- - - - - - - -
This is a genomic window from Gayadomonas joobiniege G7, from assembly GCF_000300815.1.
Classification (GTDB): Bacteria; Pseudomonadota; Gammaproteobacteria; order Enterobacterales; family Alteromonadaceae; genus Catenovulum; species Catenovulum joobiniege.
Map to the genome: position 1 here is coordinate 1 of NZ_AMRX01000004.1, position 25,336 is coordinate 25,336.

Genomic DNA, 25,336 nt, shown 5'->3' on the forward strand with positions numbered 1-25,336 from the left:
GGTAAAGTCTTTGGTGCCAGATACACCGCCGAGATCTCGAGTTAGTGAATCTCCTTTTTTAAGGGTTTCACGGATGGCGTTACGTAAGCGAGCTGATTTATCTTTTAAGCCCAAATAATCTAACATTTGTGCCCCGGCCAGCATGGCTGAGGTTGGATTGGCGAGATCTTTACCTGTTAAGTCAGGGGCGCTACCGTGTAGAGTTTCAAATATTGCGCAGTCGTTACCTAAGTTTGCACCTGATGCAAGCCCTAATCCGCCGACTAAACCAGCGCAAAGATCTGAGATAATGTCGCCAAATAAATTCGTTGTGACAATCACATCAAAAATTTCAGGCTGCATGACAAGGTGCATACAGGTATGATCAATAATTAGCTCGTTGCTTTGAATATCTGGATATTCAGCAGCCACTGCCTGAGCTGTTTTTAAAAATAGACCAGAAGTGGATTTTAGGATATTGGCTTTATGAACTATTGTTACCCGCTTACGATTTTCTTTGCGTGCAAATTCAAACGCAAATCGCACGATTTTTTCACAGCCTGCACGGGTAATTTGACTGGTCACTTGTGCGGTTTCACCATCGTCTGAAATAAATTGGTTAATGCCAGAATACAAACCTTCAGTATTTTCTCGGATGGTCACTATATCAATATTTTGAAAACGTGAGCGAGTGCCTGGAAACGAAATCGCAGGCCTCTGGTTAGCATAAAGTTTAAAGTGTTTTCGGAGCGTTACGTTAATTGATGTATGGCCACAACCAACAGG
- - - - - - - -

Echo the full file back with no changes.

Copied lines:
This is a genomic window from Gayadomonas joobiniege G7, from assembly GCF_000300815.1.
Classification (GTDB): Bacteria; Pseudomonadota; Gammaproteobacteria; order Enterobacterales; family Alteromonadaceae; genus Catenovulum; species Catenovulum joobiniege.
Map to the genome: position 1 here is coordinate 1 of NZ_AMRX01000004.1, position 25,336 is coordinate 25,336.

Genomic DNA, 25,336 nt, shown 5'->3' on the forward strand with positions numbered 1-25,336 from the left:
GGTAAAGTCTTTGGTGCCAGATACACCGCCGAGATCTCGAGTTAGTGAATCTCCTTTTTTAAGGGTTTCACGGATGGCGTTACGTAAGCGAGCTGATTTATCTTTTAAGCCCAAATAATCTAACATTTGTGCCCCGGCCAGCATGGCTGAGGTTGGATTGGCGAGATCTTTACCTGTTAAGTCAGGGGCGCTACCGTGTAGAGTTTCAAATATTGCGCAGTCGTTACCTAAGTTTGCACCTGATGCAAGCCCTAATCCGCCGACTAAACCAGCGCAAAGATCTGAGATAATGTCGCCAAATAAATTCGTTGTGACAATCACATCAAAAATTTCAGGCTGCATGACAAGGTGCATACAGGTATGATCAATAATTAGCTCGTTGCTTTGAATATCTGGATATTCAGCAGCCACTGCCTGAGCTGTTTTTAAAAATAGACCAGAAGTGGATTTTAGGATATTGGCTTTATGAACTATTGTTACCCGCTTACGATTTTCTTTGCGTGCAAATTCAAACGCAAATCGCACGATTTTTTCACAGCCTGCACGGGTAATTTGACTGGTCACTTGTGCGGTTTCACCATCGTCTGAAATAAATTGGTTAATGCCAGAATACAAACCTTCAGTATTTTCTCGGATGGTCACTATATCAATATTTTGAAAACGTGAGCGAGTGCCTGGAAACGAAATCGCAGGCCTCTGGTTAGCATAAAGTTTAAAGTGTTTTCGGAGCGTTACGTTAATTGATGTATGGCCACAACCAACAGG